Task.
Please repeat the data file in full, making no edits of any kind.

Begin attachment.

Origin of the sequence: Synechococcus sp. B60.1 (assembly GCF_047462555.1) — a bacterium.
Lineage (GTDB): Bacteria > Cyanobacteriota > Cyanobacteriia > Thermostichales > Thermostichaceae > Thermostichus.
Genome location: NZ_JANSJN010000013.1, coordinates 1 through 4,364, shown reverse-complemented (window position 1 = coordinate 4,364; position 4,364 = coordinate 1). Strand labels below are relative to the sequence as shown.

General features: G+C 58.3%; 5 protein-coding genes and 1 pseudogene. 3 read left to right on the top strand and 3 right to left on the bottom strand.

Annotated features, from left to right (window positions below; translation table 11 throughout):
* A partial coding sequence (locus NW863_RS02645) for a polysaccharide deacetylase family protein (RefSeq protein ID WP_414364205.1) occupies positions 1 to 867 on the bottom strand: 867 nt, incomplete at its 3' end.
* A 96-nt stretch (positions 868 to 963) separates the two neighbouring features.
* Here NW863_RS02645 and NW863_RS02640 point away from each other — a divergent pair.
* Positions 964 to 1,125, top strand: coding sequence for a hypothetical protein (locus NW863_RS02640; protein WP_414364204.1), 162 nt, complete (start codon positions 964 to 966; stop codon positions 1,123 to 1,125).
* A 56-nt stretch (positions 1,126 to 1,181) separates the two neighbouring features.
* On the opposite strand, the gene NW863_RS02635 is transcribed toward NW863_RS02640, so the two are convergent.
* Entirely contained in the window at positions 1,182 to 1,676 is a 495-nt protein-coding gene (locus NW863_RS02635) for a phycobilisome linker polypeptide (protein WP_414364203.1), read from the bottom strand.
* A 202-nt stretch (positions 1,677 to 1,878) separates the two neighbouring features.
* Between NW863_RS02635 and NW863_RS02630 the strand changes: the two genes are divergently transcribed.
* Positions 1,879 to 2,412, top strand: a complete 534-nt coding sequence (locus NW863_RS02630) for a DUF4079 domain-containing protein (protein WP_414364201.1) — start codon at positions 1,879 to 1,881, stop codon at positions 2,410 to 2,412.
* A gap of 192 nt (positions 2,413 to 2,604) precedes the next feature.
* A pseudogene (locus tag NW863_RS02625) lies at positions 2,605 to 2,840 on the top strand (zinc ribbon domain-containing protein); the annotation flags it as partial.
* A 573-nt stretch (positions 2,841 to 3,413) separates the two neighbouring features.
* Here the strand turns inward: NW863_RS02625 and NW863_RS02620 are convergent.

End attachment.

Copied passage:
Origin of the sequence: Synechococcus sp. B60.1 (assembly GCF_047462555.1) — a bacterium.
Lineage (GTDB): Bacteria > Cyanobacteriota > Cyanobacteriia > Thermostichales > Thermostichaceae > Thermostichus.
Genome location: NZ_JANSJN010000013.1, coordinates 1 through 4,364, shown reverse-complemented (window position 1 = coordinate 4,364; position 4,364 = coordinate 1). Strand labels below are relative to the sequence as shown.

General features: G+C 58.3%; 5 protein-coding genes and 1 pseudogene. 3 read left to right on the top strand and 3 right to left on the bottom strand.

Annotated features, from left to right (window positions below; translation table 11 throughout):
* A partial coding sequence (locus NW863_RS02645) for a polysaccharide deacetylase family protein (RefSeq protein ID WP_414364205.1) occupies positions 1 to 867 on the bottom strand: 867 nt, incomplete at its 3' end.
* A 96-nt stretch (positions 868 to 963) separates the two neighbouring features.
* Here NW863_RS02645 and NW863_RS02640 point away from each other — a divergent pair.
* Positions 964 to 1,125, top strand: coding sequence for a hypothetical protein (locus NW863_RS02640; protein WP_414364204.1), 162 nt, complete (start codon positions 964 to 966; stop codon positions 1,123 to 1,125).
* A 56-nt stretch (positions 1,126 to 1,181) separates the two neighbouring features.
* On the opposite strand, the gene NW863_RS02635 is transcribed toward NW863_RS02640, so the two are convergent.
* Entirely contained in the window at positions 1,182 to 1,676 is a 495-nt protein-coding gene (locus NW863_RS02635) for a phycobilisome linker polypeptide (protein WP_414364203.1), read from the bottom strand.
* A 202-nt stretch (positions 1,677 to 1,878) separates the two neighbouring features.
* Between NW863_RS02635 and NW863_RS02630 the strand changes: the two genes are divergently transcribed.
* Positions 1,879 to 2,412, top strand: a complete 534-nt coding sequence (locus NW863_RS02630) for a DUF4079 domain-containing protein (protein WP_414364201.1) — start codon at positions 1,879 to 1,881, stop codon at positions 2,410 to 2,412.
* A gap of 192 nt (positions 2,413 to 2,604) precedes the next feature.
* A pseudogene (locus tag NW863_RS02625) lies at positions 2,605 to 2,840 on the top strand (zinc ribbon domain-containing protein); the annotation flags it as partial.
* A 573-nt stretch (positions 2,841 to 3,413) separates the two neighbouring features.
* Here the strand turns inward: NW863_RS02625 and NW863_RS02620 are convergent.